# Re: [R] Possible Improvement to sapply

```FYI, in R devel (to become 3.5.0), there's isFALSE() which will cut
some corners compared to identical():```
```
> microbenchmark::microbenchmark(identical(FALSE, FALSE), isFALSE(FALSE))
Unit: nanoseconds
expr min   lq    mean median     uq   max neval
identical(FALSE, FALSE) 984 1138 1694.13 1218.0 1337.5 13584   100
isFALSE(FALSE) 713  761 1133.53  809.5  871.5 18619   100

> microbenchmark::microbenchmark(identical(TRUE, FALSE), isFALSE(TRUE))
Unit: nanoseconds
expr  min     lq    mean median   uq   max neval
identical(TRUE, FALSE) 1009 1103.5 2228.20 1170.5 1357 14346   100
isFALSE(TRUE)  718  760.0 1298.98  798.0  898 17782   100

> microbenchmark::microbenchmark(identical("array", FALSE), isFALSE("array"))
Unit: nanoseconds
expr min     lq    mean median     uq  max neval
identical("array", FALSE) 975 1058.5 1257.95 1119.5 1250.0 9299   100
isFALSE("array") 409  433.5  658.76  446.0  476.5 9383   100

That could probably be used also is sapply().  The difference is that
isFALSE() is a bit more liberal than identical(x, FALSE), e.g.

> isFALSE(c(a = FALSE))
[1] TRUE
> identical(c(a = FALSE), FALSE)
[1] FALSE

Assuming the latter is not an issue, there are 69 places in base R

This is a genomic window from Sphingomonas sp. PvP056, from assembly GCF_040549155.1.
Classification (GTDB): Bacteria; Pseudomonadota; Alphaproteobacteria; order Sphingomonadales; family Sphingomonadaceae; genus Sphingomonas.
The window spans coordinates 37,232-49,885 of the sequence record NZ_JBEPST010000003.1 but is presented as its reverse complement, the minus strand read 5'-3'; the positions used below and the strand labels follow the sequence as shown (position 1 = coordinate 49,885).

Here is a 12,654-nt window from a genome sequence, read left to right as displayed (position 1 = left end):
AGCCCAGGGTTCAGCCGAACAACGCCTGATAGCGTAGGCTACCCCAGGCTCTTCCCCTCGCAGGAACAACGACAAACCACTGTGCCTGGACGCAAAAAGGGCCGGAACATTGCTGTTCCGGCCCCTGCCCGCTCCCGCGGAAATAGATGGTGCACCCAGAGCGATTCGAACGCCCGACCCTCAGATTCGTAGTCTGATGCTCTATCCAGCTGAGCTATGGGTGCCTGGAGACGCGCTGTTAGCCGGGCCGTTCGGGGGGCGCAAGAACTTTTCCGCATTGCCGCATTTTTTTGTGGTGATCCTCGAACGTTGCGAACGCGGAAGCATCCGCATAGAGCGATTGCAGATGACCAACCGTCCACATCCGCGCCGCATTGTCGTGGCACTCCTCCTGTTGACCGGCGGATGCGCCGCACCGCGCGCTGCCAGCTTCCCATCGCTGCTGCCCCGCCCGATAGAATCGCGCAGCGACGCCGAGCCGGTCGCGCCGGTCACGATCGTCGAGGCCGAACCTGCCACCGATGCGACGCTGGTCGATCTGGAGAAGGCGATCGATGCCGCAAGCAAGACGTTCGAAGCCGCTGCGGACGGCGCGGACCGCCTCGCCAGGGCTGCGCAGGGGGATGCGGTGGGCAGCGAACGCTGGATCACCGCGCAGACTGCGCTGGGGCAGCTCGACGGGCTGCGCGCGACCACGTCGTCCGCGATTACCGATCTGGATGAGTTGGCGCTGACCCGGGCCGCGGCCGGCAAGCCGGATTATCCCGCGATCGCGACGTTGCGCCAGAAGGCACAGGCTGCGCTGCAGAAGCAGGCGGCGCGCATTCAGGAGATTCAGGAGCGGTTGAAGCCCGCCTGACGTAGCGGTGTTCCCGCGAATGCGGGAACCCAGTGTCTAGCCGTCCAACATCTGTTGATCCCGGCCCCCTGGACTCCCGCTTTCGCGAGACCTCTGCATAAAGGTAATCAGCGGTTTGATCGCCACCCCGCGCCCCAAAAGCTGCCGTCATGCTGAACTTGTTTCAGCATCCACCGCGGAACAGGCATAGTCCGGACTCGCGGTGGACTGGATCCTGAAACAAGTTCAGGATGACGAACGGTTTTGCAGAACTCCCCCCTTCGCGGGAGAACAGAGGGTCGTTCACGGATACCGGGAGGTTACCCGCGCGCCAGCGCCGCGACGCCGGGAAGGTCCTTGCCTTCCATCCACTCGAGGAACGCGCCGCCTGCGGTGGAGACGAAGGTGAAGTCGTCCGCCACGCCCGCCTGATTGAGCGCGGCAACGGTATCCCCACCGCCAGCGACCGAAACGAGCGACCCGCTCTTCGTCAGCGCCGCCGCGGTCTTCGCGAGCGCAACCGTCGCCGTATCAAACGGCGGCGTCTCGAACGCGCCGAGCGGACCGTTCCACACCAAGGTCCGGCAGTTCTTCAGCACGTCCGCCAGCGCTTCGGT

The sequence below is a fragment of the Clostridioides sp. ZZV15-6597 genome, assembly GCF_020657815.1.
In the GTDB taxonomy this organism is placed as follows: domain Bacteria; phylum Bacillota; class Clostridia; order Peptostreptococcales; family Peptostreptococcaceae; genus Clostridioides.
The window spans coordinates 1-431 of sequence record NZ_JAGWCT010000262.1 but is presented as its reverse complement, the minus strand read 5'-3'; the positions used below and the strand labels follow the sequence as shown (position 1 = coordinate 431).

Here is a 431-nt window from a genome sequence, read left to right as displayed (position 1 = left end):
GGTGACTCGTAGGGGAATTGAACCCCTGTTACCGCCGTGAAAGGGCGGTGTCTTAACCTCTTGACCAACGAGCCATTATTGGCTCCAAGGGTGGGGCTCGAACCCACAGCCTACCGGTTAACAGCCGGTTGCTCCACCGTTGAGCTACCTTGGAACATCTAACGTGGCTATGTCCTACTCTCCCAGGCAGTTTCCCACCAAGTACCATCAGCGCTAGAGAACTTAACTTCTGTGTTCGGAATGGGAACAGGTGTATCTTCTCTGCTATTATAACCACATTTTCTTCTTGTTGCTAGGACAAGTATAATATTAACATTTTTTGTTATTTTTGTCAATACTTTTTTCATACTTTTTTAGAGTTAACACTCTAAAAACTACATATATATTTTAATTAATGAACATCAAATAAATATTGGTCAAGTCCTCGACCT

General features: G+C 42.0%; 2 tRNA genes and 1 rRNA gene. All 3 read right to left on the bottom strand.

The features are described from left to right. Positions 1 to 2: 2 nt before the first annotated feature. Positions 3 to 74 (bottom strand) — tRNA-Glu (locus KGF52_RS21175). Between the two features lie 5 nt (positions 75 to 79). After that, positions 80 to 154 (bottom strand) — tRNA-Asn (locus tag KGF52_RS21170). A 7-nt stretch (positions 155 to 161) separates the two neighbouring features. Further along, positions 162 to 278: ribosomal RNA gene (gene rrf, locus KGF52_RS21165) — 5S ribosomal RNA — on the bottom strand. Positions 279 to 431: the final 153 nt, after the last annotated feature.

where isFALSE() could be used:

\$ grep -E "identical[(][^,]+,[ ]*FALSE[)]" -r --include="*.R" | grep
-F "/R/" | wc
69     326    5472

and another 59 where isTRUE() can be used:

\$ grep -E "identical[(][^,]+,[ ]*TRUE[)]" -r --include="*.R" | grep -F
"/R/" | wc
59     307    5021

/Henrik

On Tue, Mar 13, 2018 at 9:21 AM, Doran, Harold <hdo...@air.org> wrote:
> Quite possibly, and I’ll look into that. Aside from the work I was doing,
> however, I wonder if there is a way such that sapply could avoid the overhead
> of having to call the identical function to determine the conditional path.
>
>
>
> From: William Dunlap [mailto:wdun...@tibco.com]
> Sent: Tuesday, March 13, 2018 12:14 PM
> To: Doran, Harold <hdo...@air.org>
> Cc: Martin Morgan <martin.mor...@roswellpark.org>; r-help@r-project.org
> Subject: Re: [R] Possible Improvement to sapply
>
> Could your code use vapply instead of sapply?  vapply forces you to declare
> the type and dimensions
> of FUN's output and stops if any call to FUN does not match the declaration.
> It can use much less
> memory and time than sapply because it fills in the output array as it goes
> and seeing how it could be simplified.
>
> Bill Dunlap
> TIBCO Software
> wdunlap tibco.com<http://tibco.com>
>
> On Tue, Mar 13, 2018 at 7:06 AM, Doran, Harold
> <hdo...@air.org<mailto:hdo...@air.org>> wrote:
> Martin
>
> In terms of context of the actual problem, sapply is called millions of times
> because the work involves scoring individual students who took a test. A
> score for student A is generated and then student B and such and there are
> millions of students. The psychometric process of scoring students is complex
> and our code makes use of sapply many times for each student.
>
> The toy example used length just to illustrate, our actual code doesn't do
> that. But your point is well taken, there may be a very good counterexample
> why my proposal doesn't achieve the goal is a generalizable way.
>
>
>
> -----Original Message-----
> From: Martin Morgan
> [mailto:martin.mor...@roswellpark.org<mailto:martin.mor...@roswellpark.org>]
> Sent: Tuesday, March 13, 2018 9:43 AM